A work for feral cats is found
They roam the streets, scavenge for food and aren't the most trusting of humans.
Although feral cats might not be ideal to adopt as household pets, the Little Rock Animal Village says they could be perfect workers for a business or rural property.
The Animal Village recently started a "working cats" program, in which it captures, sterilizes, vaccinates and microchips feral felines and then adopts them out for free to businesses or farms in need of a solution to unwanted vermin.
Tammy and Keith Langley live on 7 acres in England. They adopted five cats through the program Friday.
"They are going to keep the rodent population down as well as the snake population," Tammy Langley said. "They are excellent hunters, especially the females."
When adopting one of the cats, the property owner or business must agree to provide shelter, food, clean water and veterinary care to the animal.
The city suggests "working cats" for construction companies, barns, farms, warehouses and other businesses that need rodent control.
Healthy feral cats that aren't suitable for normal adoption will be considered for the new program.
In the past five years, the Animal Village has euthanized more than 1,000 feral cats. Feral cats are the offspring of pets abandoned by their owners. They aren't domesticated. They avoid humans, spend most daylight hours hiding, and eat whatever scraps or small animals they can find.
Little Rock has had an overpopulation of feral cats in recent years and has been considering ways to correct that.
Animal Village Director Tracy Roark previously proposed a trap, neuter and release program that would keep the cats in a colony and would prevent reproduction.
There was some pushback to that idea, and the city is still discussing it. The working-cat program is a different way the city can respond to the overpopulation issue, he said.
"This is an adoption program, and it's an awareness program," Roark said. "We really want these cats to find their place. We've got this influx of feral cats coming in, and over 20 years we've just not found anything that is positive for them to go. So I think it's time we start looking at a positive way to get them out there, and plus to fuel the need for people who want a working cat."
The idea of a working-cat program was developed in Los Angeles in 1999 by Melya Kaplan, an animal activist.
It started after she was told of a rodent problem at a flower market she frequented. The owner had laid out poison and attempted other methods, but nothing got rid of the rats. Kaplan suggested dropping off three cats to rid the venue of its vermin problem and promised to take them back if they didn't get rid of the rats.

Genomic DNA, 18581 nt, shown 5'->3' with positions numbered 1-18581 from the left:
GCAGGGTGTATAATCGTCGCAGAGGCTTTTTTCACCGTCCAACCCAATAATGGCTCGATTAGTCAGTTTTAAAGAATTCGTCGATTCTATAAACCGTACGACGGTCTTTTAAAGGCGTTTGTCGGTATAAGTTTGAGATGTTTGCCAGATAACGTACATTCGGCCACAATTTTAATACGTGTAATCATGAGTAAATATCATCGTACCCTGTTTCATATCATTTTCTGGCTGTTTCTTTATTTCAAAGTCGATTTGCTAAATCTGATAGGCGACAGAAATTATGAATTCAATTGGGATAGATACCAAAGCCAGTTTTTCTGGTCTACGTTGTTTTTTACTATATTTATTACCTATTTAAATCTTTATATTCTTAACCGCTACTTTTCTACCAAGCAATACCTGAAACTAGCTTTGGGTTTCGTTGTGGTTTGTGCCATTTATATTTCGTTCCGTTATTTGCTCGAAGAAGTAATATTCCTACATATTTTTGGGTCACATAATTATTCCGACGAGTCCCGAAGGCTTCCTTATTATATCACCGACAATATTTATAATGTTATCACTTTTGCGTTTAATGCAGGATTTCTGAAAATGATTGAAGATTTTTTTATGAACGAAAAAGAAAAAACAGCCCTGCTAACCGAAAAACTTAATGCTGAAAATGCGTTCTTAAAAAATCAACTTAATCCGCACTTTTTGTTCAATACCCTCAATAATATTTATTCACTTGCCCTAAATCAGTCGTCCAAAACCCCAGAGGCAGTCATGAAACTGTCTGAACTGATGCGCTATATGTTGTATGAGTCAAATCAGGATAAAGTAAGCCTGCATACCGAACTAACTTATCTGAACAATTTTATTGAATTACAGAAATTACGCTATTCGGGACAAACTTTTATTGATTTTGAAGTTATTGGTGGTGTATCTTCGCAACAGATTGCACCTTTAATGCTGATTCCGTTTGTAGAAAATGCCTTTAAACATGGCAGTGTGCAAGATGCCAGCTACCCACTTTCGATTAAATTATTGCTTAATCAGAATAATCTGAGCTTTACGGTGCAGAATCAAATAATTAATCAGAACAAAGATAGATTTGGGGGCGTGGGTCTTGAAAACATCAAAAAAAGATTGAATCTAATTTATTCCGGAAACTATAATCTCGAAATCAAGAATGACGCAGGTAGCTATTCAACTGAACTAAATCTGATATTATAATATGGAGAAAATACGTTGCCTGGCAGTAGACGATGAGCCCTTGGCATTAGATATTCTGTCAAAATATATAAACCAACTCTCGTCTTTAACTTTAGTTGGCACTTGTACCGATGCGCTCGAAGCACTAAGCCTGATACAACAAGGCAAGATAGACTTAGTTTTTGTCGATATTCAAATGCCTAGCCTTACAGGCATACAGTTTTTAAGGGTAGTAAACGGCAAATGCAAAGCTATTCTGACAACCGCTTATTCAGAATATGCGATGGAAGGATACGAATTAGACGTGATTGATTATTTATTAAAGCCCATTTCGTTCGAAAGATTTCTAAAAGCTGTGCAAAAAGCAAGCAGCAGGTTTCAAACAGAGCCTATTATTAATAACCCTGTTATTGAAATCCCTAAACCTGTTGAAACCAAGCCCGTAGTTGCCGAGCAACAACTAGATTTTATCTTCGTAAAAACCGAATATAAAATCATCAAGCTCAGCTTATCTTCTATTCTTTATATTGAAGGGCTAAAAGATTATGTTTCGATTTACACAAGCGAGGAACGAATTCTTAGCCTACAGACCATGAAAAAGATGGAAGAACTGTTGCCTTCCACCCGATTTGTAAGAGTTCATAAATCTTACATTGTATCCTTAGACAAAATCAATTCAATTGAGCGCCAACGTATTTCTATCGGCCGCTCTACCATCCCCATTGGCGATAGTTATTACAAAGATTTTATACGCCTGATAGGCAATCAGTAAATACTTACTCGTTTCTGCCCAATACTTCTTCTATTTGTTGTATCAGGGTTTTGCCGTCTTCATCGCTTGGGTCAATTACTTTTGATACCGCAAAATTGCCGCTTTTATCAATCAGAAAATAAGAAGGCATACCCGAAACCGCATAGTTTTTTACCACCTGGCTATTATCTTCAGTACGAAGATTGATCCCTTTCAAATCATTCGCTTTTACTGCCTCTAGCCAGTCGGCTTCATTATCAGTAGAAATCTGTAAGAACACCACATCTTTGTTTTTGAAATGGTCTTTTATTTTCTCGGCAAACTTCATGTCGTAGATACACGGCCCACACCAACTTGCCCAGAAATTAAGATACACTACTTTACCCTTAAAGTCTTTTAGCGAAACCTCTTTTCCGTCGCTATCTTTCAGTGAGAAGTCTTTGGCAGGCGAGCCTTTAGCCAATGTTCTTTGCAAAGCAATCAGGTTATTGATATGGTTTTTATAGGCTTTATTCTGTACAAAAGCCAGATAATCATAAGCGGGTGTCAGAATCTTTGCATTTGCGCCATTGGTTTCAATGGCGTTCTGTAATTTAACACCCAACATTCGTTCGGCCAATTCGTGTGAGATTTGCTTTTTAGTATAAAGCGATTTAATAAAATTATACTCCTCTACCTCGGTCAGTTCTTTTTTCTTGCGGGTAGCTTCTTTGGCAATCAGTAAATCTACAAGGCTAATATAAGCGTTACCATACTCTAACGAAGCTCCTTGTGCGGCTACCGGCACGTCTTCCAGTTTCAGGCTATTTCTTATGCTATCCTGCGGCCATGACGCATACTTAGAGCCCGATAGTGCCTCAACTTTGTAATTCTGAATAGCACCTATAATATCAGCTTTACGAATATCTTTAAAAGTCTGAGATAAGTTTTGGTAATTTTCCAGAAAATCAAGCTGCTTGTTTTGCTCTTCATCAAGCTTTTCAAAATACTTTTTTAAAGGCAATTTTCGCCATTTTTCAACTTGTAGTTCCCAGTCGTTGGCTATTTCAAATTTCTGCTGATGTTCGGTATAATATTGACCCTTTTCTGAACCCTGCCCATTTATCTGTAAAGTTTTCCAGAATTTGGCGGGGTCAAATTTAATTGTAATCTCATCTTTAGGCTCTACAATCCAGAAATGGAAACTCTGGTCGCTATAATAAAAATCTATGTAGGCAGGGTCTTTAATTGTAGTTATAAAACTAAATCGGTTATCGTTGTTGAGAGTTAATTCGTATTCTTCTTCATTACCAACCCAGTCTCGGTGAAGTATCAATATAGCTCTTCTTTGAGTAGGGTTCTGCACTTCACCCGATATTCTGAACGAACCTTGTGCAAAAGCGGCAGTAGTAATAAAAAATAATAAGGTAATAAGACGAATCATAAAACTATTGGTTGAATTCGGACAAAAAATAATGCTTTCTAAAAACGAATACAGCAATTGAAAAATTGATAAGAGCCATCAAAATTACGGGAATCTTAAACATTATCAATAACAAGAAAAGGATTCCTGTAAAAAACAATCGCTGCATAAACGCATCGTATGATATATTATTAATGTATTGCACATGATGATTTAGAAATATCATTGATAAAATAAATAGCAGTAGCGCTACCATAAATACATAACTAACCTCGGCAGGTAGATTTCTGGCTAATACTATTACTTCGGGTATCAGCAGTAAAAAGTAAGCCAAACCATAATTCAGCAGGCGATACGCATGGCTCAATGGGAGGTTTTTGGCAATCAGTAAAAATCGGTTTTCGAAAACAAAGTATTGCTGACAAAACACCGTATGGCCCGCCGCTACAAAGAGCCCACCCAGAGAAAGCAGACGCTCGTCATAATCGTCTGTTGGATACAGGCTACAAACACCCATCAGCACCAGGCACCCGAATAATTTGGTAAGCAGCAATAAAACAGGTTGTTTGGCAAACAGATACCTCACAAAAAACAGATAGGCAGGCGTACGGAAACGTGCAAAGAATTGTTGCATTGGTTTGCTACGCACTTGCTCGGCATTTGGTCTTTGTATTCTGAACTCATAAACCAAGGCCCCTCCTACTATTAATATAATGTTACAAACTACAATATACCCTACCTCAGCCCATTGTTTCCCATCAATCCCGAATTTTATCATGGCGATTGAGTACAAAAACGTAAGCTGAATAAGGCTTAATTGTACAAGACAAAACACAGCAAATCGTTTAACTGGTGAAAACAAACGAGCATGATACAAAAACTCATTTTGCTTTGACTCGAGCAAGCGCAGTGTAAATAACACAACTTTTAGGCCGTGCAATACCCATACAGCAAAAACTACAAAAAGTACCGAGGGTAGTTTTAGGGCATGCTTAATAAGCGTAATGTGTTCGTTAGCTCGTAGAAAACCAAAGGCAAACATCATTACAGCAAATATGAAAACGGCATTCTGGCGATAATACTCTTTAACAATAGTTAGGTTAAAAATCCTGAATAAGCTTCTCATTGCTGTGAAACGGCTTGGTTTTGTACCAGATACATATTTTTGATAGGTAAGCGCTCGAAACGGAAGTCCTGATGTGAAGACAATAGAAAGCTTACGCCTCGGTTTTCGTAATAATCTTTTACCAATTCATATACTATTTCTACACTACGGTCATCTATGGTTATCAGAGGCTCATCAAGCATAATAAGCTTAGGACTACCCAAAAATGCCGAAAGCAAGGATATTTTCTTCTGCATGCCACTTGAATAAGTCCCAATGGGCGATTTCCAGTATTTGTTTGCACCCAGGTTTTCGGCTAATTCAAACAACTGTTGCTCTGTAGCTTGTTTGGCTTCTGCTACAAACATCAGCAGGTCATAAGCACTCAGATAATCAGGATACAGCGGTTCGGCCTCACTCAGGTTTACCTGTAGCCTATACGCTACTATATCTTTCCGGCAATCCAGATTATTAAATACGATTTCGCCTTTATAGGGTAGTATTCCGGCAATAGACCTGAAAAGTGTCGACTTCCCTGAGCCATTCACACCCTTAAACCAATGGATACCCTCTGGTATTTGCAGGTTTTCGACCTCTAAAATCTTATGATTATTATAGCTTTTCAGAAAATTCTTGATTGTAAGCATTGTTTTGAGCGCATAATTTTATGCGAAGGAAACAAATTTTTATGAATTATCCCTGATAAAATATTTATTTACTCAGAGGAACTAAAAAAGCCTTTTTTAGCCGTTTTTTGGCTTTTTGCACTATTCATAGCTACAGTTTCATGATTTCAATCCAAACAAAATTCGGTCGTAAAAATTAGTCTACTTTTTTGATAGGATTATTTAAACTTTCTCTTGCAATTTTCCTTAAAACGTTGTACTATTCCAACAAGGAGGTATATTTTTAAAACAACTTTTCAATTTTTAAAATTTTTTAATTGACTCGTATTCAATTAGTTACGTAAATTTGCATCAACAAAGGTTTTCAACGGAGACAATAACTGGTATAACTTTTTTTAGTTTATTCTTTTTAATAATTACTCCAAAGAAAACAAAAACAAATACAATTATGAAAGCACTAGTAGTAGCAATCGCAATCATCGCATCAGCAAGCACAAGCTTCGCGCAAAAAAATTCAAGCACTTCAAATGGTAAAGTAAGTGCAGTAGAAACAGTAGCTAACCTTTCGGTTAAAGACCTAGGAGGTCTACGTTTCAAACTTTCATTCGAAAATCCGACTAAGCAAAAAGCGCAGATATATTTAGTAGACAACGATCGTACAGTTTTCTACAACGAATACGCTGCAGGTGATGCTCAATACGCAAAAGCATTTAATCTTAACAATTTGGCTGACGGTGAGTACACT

Seventeen years later, the market now has 15 cats and no rats.
Kaplan told the Los Angeles Times last year that once rodents smell a cat on the prowl, they leave.
"It's not anything new. People used to have barn cats or church cats to keep out rodents," Kaplan told the newspaper. "We just brought [the idea] to the city, and it seems to be really working."
"We're saving cats and helping people," she said, calling it a win-win situation.
The Little Rock Animal Village delivered five feral cats to the Langleys' England property Friday afternoon.
The cats are delivered in cages. Roark recommends they be housed and fed in the cages for about two weeks so they learn that the property is their new home and that they can return there for food and water.
Tammy Langley said that often when people offer up kittens and she tells them she needs a working cat, the people don't understand and would prefer that the kittens go to homes that will have them as pets.
"A lot of people don't understand that cats are going to do what they naturally have the instinct to do, and that is to catch birds, mice, snakes, whatever. We reap the benefit of that because it keeps everything away from the house," she said. "If we don't have working cats, we are just going to be overrun with mice and snakes."
Donations from the Friends of the Animal Village group help pay for the sterilization of the cats that are adopted through the working-cat program.
In addition to the cats delivered to England, four more were in the process of going to a rural property in Pulaski County. The city began advertising the new program Thursday.
"There's just such a need for this program," Langley said. "I think as the word gets out more, they'll have more people participate. It not only helps us, but it gives the animals a chance, too, because otherwise they would be euthanized. I think it's just a win-win all the way around."